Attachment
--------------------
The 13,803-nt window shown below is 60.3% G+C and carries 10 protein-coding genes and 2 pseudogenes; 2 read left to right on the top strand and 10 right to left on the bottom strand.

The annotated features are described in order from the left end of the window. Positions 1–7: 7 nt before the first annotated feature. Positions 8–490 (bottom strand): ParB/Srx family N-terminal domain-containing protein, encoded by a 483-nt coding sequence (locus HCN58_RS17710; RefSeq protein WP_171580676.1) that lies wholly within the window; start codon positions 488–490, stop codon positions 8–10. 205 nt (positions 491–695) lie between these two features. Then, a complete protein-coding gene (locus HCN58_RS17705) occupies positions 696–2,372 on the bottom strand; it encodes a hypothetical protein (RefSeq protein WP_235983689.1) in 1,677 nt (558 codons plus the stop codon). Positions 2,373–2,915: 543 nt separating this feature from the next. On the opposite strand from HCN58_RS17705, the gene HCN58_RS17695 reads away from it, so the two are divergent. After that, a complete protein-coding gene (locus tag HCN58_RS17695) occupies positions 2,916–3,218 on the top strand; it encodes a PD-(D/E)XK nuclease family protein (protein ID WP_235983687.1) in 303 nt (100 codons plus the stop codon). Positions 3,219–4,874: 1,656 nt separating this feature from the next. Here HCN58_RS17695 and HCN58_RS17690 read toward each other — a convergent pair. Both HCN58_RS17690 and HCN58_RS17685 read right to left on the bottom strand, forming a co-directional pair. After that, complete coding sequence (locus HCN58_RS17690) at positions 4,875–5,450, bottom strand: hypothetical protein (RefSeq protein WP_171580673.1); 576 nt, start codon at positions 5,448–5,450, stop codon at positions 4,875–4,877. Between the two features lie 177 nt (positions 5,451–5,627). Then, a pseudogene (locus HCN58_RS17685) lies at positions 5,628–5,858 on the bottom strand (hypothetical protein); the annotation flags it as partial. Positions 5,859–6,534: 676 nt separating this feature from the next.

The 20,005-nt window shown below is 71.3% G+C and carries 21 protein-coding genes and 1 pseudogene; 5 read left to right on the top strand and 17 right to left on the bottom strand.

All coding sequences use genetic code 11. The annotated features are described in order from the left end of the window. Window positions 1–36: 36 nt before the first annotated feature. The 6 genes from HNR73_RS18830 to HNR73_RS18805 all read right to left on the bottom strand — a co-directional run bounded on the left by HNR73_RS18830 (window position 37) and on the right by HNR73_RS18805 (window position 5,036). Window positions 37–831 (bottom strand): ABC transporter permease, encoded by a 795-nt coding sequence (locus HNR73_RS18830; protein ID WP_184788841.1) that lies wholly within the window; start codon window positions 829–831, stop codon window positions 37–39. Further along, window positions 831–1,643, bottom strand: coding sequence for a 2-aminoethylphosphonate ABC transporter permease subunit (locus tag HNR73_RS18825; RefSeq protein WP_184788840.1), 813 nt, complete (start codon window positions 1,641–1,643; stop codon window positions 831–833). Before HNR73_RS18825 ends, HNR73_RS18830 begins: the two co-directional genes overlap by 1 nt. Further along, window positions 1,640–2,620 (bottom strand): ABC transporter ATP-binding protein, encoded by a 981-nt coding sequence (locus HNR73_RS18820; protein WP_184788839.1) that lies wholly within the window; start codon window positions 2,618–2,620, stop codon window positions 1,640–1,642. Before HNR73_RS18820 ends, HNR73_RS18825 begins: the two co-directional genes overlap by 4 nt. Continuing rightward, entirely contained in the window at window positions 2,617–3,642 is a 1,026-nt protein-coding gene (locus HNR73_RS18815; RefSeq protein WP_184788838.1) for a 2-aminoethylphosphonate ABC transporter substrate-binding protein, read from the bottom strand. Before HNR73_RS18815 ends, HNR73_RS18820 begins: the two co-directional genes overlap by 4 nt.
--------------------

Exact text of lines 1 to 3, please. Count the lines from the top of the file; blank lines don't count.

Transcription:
The 13,803-nt window shown below is 60.3% G+C and carries 10 protein-coding genes and 2 pseudogenes; 2 read left to right on the top strand and 10 right to left on the bottom strand.

The annotated features are described in order from the left end of the window. Positions 1–7: 7 nt before the first annotated feature. Positions 8–490 (bottom strand): ParB/Srx family N-terminal domain-containing protein, encoded by a 483-nt coding sequence (locus HCN58_RS17710; RefSeq protein WP_171580676.1) that lies wholly within the window; start codon positions 488–490, stop codon positions 8–10. 205 nt (positions 491–695) lie between these two features. Then, a complete protein-coding gene (locus HCN58_RS17705) occupies positions 696–2,372 on the bottom strand; it encodes a hypothetical protein (RefSeq protein WP_235983689.1) in 1,677 nt (558 codons plus the stop codon). Positions 2,373–2,915: 543 nt separating this feature from the next. On the opposite strand from HCN58_RS17705, the gene HCN58_RS17695 reads away from it, so the two are divergent. After that, a complete protein-coding gene (locus tag HCN58_RS17695) occupies positions 2,916–3,218 on the top strand; it encodes a PD-(D/E)XK nuclease family protein (protein ID WP_235983687.1) in 303 nt (100 codons plus the stop codon). Positions 3,219–4,874: 1,656 nt separating this feature from the next. Here HCN58_RS17695 and HCN58_RS17690 read toward each other — a convergent pair. Both HCN58_RS17690 and HCN58_RS17685 read right to left on the bottom strand, forming a co-directional pair. After that, complete coding sequence (locus HCN58_RS17690) at positions 4,875–5,450, bottom strand: hypothetical protein (RefSeq protein WP_171580673.1); 576 nt, start codon at positions 5,448–5,450, stop codon at positions 4,875–4,877. Between the two features lie 177 nt (positions 5,451–5,627). Then, a pseudogene (locus HCN58_RS17685) lies at positions 5,628–5,858 on the bottom strand (hypothetical protein); the annotation flags it as partial. Positions 5,859–6,534: 676 nt separating this feature from the next.

The 20,005-nt window shown below is 71.3% G+C and carries 21 protein-coding genes and 1 pseudogene; 5 read left to right on the top strand and 17 right to left on the bottom strand.